Friday, November 19, 2010

Deathly Hallows 1 - reactions

Well, I enjoyed this. I strongly suspect that even more than the other films, you might struggle with this if you've not read the books. However, it really brought the action of the book to life, and part 2 next summer seems a long way away.

Whilst the principal actors (Daniel Radcliffe, Emma Watson and Rupert Grint) may not be the best, I feel (along with many other people, I have little doubt) that I have grown with them - they embody the characters they portray. The review in "The Times" was rather sniffy, particularly about Grint. However, they are more than sufficiently competent to allow me to suspend my disbelief - which should be the objective in a film.

A couple of really striking moments: the point right at the beginning where Hermione casts an "Obliviate" spell on her own parents - throughout, I felt Watson did a thoroughly good job of conveying the emotion of a young person comprehending the weight of what was happening to a greater extent, in some ways, than the boys; the way in which Hermione (again!) narrates the story of the Deathly Hallows, with a shadow-style animation; and, for good measure, the sequence with Harry and Ron on his return, and the horcrux.

There are plenty of shock moments - startling even when you know that they are coming - and even (considering the darkness of the story) a fair number of laughs.

Rowling Incorporated have done a very good job of bringing the books to life over the last 10 years or so, and whilst I am really looking forward to the final part, I will also be sorry to see the end of the Harry Potter era.

Monday, November 15, 2010

A sonnet - in honour of C******* H*****

A sonnet, Miss Jones said, I had to write
On any theme or subject, great or small.
I faced the mighty challenge without fright,
Determined not to write mere dogger-all.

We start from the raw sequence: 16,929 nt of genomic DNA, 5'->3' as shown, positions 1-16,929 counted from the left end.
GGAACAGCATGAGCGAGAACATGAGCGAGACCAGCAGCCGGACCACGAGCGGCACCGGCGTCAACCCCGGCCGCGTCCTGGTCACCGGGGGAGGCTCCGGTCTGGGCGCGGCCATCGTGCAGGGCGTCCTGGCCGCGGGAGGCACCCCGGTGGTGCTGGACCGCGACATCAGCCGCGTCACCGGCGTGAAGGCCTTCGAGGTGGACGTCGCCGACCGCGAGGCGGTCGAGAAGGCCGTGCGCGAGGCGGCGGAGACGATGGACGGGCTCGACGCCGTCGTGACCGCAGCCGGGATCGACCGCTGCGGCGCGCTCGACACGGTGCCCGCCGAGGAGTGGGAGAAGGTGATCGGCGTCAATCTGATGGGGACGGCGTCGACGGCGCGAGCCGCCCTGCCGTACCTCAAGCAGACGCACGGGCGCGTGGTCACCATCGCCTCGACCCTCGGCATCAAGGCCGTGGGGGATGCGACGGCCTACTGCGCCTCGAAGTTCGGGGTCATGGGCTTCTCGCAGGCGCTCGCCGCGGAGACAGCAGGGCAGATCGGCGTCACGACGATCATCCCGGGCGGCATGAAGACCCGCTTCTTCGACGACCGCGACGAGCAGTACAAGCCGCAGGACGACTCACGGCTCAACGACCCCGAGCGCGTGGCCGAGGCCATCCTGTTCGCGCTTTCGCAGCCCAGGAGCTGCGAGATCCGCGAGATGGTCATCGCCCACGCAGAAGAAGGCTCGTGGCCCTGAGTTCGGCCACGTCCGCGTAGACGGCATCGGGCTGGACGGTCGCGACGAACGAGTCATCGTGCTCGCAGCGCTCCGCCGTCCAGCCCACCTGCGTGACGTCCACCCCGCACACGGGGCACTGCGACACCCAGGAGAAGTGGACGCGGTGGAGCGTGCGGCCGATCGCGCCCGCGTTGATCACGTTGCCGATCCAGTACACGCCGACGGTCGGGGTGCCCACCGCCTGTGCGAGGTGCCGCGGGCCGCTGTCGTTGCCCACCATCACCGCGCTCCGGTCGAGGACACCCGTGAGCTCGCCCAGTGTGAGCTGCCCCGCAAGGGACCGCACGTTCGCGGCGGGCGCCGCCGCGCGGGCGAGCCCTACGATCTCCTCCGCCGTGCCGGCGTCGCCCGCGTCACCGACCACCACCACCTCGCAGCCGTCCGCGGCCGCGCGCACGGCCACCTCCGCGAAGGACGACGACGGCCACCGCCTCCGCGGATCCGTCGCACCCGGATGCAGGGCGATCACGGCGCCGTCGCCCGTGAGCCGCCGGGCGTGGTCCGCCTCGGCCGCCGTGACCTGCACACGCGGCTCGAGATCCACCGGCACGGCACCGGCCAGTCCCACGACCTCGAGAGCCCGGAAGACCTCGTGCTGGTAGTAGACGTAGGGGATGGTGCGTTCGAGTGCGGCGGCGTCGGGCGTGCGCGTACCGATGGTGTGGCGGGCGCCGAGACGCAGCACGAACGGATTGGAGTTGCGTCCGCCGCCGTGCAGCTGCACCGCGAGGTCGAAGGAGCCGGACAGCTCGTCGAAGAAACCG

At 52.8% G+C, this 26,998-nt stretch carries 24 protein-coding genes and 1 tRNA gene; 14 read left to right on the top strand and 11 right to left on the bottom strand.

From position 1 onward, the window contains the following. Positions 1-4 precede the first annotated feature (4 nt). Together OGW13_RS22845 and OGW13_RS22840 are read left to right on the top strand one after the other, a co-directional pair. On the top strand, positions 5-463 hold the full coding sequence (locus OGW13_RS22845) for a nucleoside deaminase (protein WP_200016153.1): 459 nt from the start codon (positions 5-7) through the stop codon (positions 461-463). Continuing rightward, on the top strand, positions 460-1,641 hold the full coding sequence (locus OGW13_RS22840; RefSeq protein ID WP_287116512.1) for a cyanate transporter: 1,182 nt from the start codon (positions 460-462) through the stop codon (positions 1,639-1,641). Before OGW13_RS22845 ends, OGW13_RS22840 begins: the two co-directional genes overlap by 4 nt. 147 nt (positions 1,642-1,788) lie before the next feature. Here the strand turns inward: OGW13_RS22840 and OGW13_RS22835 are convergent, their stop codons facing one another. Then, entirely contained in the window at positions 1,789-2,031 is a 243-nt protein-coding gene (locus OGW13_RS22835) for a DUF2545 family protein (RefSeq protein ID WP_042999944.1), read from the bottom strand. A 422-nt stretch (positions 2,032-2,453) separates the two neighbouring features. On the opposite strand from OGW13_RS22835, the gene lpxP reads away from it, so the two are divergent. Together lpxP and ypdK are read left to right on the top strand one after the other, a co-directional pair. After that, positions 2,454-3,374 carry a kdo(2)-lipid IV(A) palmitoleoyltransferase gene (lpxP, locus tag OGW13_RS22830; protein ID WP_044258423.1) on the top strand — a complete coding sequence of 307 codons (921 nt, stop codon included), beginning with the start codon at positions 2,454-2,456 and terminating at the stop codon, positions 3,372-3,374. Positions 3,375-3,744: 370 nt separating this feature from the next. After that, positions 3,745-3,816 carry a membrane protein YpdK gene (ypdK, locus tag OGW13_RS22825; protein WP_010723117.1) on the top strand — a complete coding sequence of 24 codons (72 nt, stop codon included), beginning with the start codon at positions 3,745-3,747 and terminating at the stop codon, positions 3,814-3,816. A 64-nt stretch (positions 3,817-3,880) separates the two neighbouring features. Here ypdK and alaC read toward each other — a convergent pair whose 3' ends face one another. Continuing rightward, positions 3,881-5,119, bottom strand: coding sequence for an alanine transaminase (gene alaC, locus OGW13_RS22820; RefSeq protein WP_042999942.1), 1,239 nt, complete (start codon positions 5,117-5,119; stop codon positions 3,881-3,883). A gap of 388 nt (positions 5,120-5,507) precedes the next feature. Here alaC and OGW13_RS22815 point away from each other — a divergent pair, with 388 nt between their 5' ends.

I sat and sucked my pencil deep in thought,
As up the mud-filled footpath traipsed my mind,
In fast pursuit of muse, who me had taught
The rules of iambs, feet and all such kind.
But she had gone, long gone - my heart was broke -
To distant regions there to learn herself.
All talent left my mind, my words did choke,
I barely managed to preserve my helf.
So any sonnet slight and naff will seem
Compared to this outstanding, beauteous dream.

Christians and Slavery - another snippet

I blogged here about the fact that the accusation that Christianity should be regarded as somehow particularly complicit in the slave trade was unfair, tracing Christian opposition to abuse of slaves back to the 1600s, and Quaker opposition to the practice of keeping slaves to the mid 18th Century.

I discovered that Christian opposition to the slave trade goes back yet further. In "The Stories of English", by David Crystal, he quotes a sermon in Old English, by Bishop Wulfstan, composed in 1014:
It is also no wonder that things are going badly for us since we now know very well that many men of long ago did not care very often what they did in word or deed. And the people, as it can seem, became very corrupted through numerous sins and through many evil deeds: through deadly sins and through crimes, through greed and through gluttony; through theft and through robbery; through slave-trafficking and through pagan vices, through deceits and frauds ...
In actual fact, he wrote it in Old English - "mannsylena" is the word translated by Crystal as "slave-trafficking". However, in the 11th Century, at a point when the available documentary evidence is quite slight, it is worth noticing that even then slave-trafficking was clearly understood within the church to be worthy of reproach.

Wednesday, November 10, 2010

What website defines the letter?

Using the set-up as described above (Google UK, Instant Search, signed out from Google account), typing a single letter, what is first on the top of the list of automatically generated websites?

It turns out to be ...
Shop Argos
Broadcaster BBC
Shop Currys
Shop Debenhams
Web service ebay
Web service facebook
Web service google maps
Web service hotmail
Shop ikea
Shop john lewis
Airline klm
Um, broadcaster tie-in? lotto
Web service msn
Shop next
Telecomms o2
Shop pc world
Web service quidco
Web service rightmove
Web service skype
Shop tesco
Web service utube [sic]
Telecomms vodafone
Broadcaster/web service BBC Weather - with Google's guess at local weather first
Broadcaster tie-in x factor
Web service youtube
Shop zara

The labels are assigned in relation to the origins of the website - whilst all the shops listed evidently have a substantial internet presence, they were established as "real world" shops, rather than e-tailers. There are nine such shops, and a further seven websites which are based on "real world" activity, and just nine which are fundamentally web-based activity. Boundaries are blurred, of course - the presence of shops on this list shows a significant internet presence, whilst entities like ebay and Skype have acquired significance on the Internet by changing the way things are done in the non-virtual sphere.

New Google metrics